* Storm strikes Bangladesh, near Myanmar border
* Rohingya refugee camps see widespread destruction - camp leaders
* Unconfirmed reports of three killed - district chief
* Northeast India braces for heavy rain
By Nurul Islam
COX'S BAZAR, Bangladesh, May 30 (Reuters) - A cyclone battered refugee camps in Bangladesh on Tuesday where hundreds of thousands of Rohingya Muslims from Myanmar have taken refuge from violence at home, as authorities moved at least 350,000 Bangladeshis out of harm's way.
Cyclone Mora struck the island of Saint Martin and Teknaf in the coastal Bangladeshi district of Cox's Bazar, where officials said some 200,000 people were evacuated to shelters. In Chittagong district, about 150,000 people were evacuated.
The border area is also home to refugee camps for Rohingyas who have fled their homeland in northwest Myanmar.
Shamsul Alam, a Rohingya community leader, told Reuters that damage in the camps was severe with almost all the 10,000 thatched huts in the Balukhali and Kutupalong camps destroyed.
"Most of the temporary houses in the camps have been flattened," Alam said.
Omar Farukh, a community leader in Kutupalong camp, said conditions were dire: "Now we're in the open air."
Cox's Bazar district chief Mohammad Ali Hussin said at least 15,000 houses in the district had been destroyed and he had unconfirmed reports of three people killed and dozens injured, including several Rohingya refugees.
Officials in Chittagong reported winds gusting up to 135 kph (85 mph), and said low-lying coastal areas were flooded by a storm surge with waves 2 metres (7 feet) high.
Flights in the area were cancelled.
Last October, following a Myanmar army operation launched in response to insurgent attacks, an estimated 74,000 Rohingyas fled to Bangladesh where they joined more than 200,000 who have taken refuge there over the years.
The Bangladeshi government has estimated that in all, there are about 350,000 Rohingyas in Bangladesh.
In predominantly Buddhist Myanmar, where Rohingyas are officially denied citizenship and classified as illegal immigrants, about 120,000 of them have been internally displaced by communal violence over recent years and are living in camps.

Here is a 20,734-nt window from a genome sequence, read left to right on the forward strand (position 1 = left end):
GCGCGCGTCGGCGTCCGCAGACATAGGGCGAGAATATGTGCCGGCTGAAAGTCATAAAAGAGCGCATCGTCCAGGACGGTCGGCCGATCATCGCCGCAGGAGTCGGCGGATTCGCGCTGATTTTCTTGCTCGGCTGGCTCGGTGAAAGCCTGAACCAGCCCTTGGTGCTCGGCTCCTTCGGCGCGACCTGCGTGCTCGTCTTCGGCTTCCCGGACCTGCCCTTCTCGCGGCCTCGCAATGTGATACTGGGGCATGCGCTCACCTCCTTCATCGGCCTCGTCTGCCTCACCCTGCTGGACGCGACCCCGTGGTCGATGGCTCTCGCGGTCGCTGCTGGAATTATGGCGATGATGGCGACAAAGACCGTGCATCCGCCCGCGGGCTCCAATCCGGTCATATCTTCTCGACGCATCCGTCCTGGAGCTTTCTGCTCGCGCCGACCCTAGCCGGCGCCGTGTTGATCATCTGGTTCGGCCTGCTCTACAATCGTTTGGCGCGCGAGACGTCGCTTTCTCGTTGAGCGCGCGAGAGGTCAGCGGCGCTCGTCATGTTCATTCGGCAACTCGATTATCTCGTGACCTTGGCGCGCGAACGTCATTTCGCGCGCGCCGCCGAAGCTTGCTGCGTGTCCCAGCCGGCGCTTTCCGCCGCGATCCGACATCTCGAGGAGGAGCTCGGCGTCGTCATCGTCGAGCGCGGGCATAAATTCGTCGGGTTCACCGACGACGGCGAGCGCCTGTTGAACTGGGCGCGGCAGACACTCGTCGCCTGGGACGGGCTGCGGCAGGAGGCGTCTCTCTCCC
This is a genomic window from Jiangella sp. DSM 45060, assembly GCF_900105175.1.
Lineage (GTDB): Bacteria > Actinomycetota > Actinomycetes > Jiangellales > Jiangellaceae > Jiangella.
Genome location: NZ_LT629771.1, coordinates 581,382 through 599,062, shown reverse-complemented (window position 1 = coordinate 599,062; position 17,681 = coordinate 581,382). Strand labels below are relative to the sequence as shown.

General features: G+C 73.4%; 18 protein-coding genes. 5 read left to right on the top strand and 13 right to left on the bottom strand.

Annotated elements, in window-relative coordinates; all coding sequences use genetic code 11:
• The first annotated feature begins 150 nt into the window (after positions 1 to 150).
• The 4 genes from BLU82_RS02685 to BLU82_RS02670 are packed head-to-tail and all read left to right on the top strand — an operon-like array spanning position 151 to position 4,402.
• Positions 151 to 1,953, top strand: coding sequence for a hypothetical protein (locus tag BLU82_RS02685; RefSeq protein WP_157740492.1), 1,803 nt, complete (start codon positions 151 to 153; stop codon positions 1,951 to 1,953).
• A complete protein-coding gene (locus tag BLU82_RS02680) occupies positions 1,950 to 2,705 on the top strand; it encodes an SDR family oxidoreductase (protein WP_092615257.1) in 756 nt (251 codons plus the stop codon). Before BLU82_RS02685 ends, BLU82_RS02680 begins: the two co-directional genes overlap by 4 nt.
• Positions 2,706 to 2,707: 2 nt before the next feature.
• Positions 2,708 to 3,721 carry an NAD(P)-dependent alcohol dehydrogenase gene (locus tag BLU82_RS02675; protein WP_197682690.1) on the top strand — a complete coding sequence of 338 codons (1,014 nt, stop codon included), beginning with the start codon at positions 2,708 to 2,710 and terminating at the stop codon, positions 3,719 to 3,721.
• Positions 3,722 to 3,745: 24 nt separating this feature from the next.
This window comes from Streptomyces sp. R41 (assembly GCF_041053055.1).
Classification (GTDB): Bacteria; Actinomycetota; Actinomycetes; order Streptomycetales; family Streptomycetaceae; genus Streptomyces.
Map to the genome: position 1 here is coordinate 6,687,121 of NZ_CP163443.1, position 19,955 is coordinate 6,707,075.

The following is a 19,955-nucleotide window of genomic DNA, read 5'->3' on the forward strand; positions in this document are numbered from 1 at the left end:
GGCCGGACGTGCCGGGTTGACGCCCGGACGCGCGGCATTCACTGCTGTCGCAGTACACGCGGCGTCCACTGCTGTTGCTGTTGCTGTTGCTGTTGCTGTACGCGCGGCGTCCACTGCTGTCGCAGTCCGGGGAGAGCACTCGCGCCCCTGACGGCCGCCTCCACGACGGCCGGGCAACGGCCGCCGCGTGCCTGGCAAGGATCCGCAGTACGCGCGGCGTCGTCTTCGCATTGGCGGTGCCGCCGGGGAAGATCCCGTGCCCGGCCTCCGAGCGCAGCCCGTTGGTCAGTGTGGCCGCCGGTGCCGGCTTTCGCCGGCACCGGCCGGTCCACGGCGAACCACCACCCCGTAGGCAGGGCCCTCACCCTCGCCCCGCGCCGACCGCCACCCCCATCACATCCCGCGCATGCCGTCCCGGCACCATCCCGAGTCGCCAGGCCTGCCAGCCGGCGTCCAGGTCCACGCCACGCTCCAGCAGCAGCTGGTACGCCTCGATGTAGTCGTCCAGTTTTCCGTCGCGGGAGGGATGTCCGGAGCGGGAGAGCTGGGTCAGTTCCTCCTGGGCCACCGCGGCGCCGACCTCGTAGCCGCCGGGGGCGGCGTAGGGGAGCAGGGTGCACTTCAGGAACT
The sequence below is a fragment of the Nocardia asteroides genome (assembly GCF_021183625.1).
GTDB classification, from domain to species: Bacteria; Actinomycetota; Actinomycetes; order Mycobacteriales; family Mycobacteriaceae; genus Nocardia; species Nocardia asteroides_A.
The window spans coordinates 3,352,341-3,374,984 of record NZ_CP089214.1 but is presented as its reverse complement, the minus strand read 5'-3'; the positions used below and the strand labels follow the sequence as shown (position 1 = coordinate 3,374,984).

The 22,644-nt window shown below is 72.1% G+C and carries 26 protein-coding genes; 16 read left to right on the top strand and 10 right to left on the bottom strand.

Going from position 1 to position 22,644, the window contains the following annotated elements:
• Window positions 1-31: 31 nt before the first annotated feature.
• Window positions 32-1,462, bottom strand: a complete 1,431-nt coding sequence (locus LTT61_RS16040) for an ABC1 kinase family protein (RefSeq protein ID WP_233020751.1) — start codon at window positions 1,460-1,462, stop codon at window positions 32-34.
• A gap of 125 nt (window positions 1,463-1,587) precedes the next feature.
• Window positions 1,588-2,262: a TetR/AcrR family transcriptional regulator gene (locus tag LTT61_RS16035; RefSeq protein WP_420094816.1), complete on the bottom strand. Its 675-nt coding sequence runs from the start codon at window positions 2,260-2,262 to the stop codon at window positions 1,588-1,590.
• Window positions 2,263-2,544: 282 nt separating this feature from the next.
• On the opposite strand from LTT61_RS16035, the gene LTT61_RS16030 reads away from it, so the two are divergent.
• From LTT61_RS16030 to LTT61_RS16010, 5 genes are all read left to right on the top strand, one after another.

A U.N. official working with Rohingya refugees in Bangladesh said the damage in the camps could not be assessed while the storm was raging.
"Heavily pregnant women have been evacuated but most people in areas like Balukhali and Kutupalong makeshift settlements have stayed," said the official, who declined to be identified.
"The winds are strong and people there live in flimsy structures, so we're worried."
In Myanmar, about 300 houses were damaged in Rakhine State but the extent was unclear, the government said.
But Bangladeshi weather officials said the cyclone was not as bad as they had feared.
"The severity was less than the apprehension," Shamsuddin Ahmed, a weather official based in Chittagong said.
The cyclone was expected to weaken in Bangladesh by late morning as it moved inland towards India where authorities have warned of heavy rain in the northeastern states of Tripura, Mizoram, Manipur, Nagaland and Arunachal Pradesh.
The cyclone formed after monsoon rains triggered floods and landslides in Sri Lanka, off India's southern tip, killing at least 180 people in recent days, authorities said, adding 99 people were missing and 112 had been injured.
In the eastern Indian state of Bihar, 24 people have been killed in recent days, either by lightning or in collapsed dwellings.
While the rains bring death and destruction every year, they also underpin life across the region.
Monsoon rains arrived at on India's southern coast on Tuesday, a weather office source said, making it the earliest since 2011 and setting India up for higher farm output and robust economic growth.
(Additional reporting by Serajul Quadir and Ruma Paul in DHAKA, Shihar Aneez in COLOMBO, Wa Lone and Antoni Slodkowski in YANGON; Writing by Simon Cameron-Moore; Editing by Robert Birsel)
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